January 13, 2003
Mr. Scorsese's New York

Well I saw Gangs of New York this weekend and I was highly disappointed. I wanted to like this movie, I went in hoping it would stand up to the hype and prove it's mettle. Maybe it was the build up. The critics have been claiming how great it is, it was billed as an epic, a type of movie I usually enjoy because of all the drama and pull of heartstrings, and even Michele raved about it, and yet it fell flat. Maybe it was just too big a task, maybe the subject was too gritty or "real", or maybe the story just sucked, but whatever it was the movie caused no emotion except indifference. I cared nothing about any of the characters or their predicament. I have in fact felt more concern for characters in much a stupider movie (i.e. On the Line)

Now some of you may be going, "but it's Scorsese, he's great, he's grand and he loves New York. He's made us love gangsters, how can you not feel for his new creations?" Well the truth is I love his movies as much as the next person. Goodfellas is a classic and even though I can't watch half of it becuase of all the violence I still enjoy it, I just try and forget the violence by covering my eyes. But while in Goodfellas I felt invested in the fate of Ray Liotta's character I couldn't have given a damn about Leonardo DiCaprio's character, Amsterdam. Leonardo, who I feel is one of the better actors of his generation, didn't do well in this role. I never felt any sympathy for him, nor did I ever feel like he ever had ANY feelings of revenge, to me it looked as if he was just going through the motions and would never have even gotten around to it if he hadn't been made to feel guilty about saving his father's killer. The boy who played young Amsterdam made me feel more in the 10 minutes he was in the film than DiCaprio did for the next two and a half hours.

As for Daniel Day-Lewis the truth is I love this man. I have loved him since his role in the Last of the Mohicans. In every role I have every seen him in he is different and always amazing. He was no less brilliant here than he is in any other role and yet I still did not have much feeling for his character. Bill the Butcher was deftly portrayed and yet I still couldn't even muster up even a little bit of dislike or contempt for him.

I think that my main problem with the movie was its main story. It felt forced and predictable. It was one predicable death, betrayal, and plot twist after another. It's been said to have "sweep and vision" by the critics. Gangs of New York neither swept me away nor made me feel as I was being shown anything of importance that could not have been revealed better by someone who is an authority on the time period. I say leave the sweep and vision description to a movie who deserves it, like Lawrence of Arabia.

There were some things I enjoyed about the movie. The sets were incredible, but while they were wonderfully done and great to look at to me it felt as if it was a wonderful stage for display and not a living inhabited place. It felt as if everyone was just visting for a while. The most interesting thing to me in the film was the depictions of the people who inhabited the Five Points and of the poor in general in New York at the time. I did feel as if I was seeing what types of conditions the poor were living at the time and how awful it was, and yet I felt as if the movie's plot rotated around merely depicting the draft riots. The story worked towards that end, the riots being the culmunating background event to the story. It was if Scorsese wanted to show the Draft Riots place in History, but instead of focusing on it he merely used it as a plot devise and the end result made it feel as if it was stuck in there as an afterthought to make the movie historically viable. To me the movie would have been better served if they had actually focused on the riots for the whole movie, as in the couple weeks before, and the actual riots following certain people involved in them, and the recovery afterwards. The stories of families and individuals actually effected by the riots would have made for a much more riviting tale. As it was depicted in the film it was like yea here are the riots, they happened. Weren't they horrible and violent. Gangs of New York gave me an understanding as to why the masses rose up and rioted, but I had no sympathy for them or for thsoe being attacked by them.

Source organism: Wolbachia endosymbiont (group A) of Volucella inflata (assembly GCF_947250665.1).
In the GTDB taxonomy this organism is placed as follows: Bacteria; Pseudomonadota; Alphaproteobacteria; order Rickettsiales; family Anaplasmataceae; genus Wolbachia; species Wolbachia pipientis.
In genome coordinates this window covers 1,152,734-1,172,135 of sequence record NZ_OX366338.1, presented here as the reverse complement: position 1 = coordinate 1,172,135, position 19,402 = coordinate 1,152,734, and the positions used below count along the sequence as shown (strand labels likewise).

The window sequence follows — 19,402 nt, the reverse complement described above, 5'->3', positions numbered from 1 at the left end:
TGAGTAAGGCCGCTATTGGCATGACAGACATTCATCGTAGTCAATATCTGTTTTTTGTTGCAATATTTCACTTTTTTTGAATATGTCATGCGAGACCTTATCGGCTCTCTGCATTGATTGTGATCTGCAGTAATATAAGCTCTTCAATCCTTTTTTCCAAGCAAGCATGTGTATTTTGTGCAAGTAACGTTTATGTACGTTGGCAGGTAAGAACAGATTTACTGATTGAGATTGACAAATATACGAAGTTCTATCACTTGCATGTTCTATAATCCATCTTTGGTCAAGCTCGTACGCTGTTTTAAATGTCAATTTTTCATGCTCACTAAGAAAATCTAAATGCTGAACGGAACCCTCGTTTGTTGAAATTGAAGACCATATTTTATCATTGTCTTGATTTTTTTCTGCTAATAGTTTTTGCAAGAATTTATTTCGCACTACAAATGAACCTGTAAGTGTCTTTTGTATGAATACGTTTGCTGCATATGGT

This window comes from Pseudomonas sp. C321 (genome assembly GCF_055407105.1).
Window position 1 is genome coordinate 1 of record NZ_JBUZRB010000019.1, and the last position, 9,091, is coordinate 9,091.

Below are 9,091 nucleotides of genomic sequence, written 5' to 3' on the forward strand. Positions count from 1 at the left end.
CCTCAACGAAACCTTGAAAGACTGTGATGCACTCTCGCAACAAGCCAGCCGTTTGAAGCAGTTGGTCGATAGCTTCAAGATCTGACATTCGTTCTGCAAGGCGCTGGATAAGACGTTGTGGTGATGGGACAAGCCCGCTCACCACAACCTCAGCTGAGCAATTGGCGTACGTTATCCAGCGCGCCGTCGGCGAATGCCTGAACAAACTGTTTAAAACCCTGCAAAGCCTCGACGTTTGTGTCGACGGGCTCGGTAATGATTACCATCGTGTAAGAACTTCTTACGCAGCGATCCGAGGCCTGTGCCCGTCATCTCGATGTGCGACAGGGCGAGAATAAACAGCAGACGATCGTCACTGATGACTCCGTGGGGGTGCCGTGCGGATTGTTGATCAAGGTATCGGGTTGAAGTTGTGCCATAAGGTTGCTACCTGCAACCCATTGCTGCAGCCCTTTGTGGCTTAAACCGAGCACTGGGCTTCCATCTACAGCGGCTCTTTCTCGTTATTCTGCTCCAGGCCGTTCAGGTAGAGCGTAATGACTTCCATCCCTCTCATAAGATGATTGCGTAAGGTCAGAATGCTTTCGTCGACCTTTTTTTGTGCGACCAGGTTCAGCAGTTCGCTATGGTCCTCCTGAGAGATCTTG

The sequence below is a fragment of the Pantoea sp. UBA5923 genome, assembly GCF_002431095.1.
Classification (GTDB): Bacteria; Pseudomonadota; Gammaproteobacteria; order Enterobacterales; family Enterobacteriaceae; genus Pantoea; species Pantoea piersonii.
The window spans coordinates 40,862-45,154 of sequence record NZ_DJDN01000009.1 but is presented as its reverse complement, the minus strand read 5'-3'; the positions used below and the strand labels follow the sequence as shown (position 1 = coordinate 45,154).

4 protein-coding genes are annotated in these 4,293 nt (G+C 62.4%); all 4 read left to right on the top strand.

So basically I did not get any sense of what the time period was like. I got a flash here and there, as when the film wonderfully showed newly arrived immigrants coming off the boats, becoming citizens, joining the army and in turn getting on another boat to go join the war while coffins were being unloaded, but on the whole it was a story that to just happened to be chosen in that time period so that Scorsese could film the violence he revels in.

I could probably say more, but I won't as I think I've ranted enough.

Posted by nuala at January 13, 2003 12:34 PM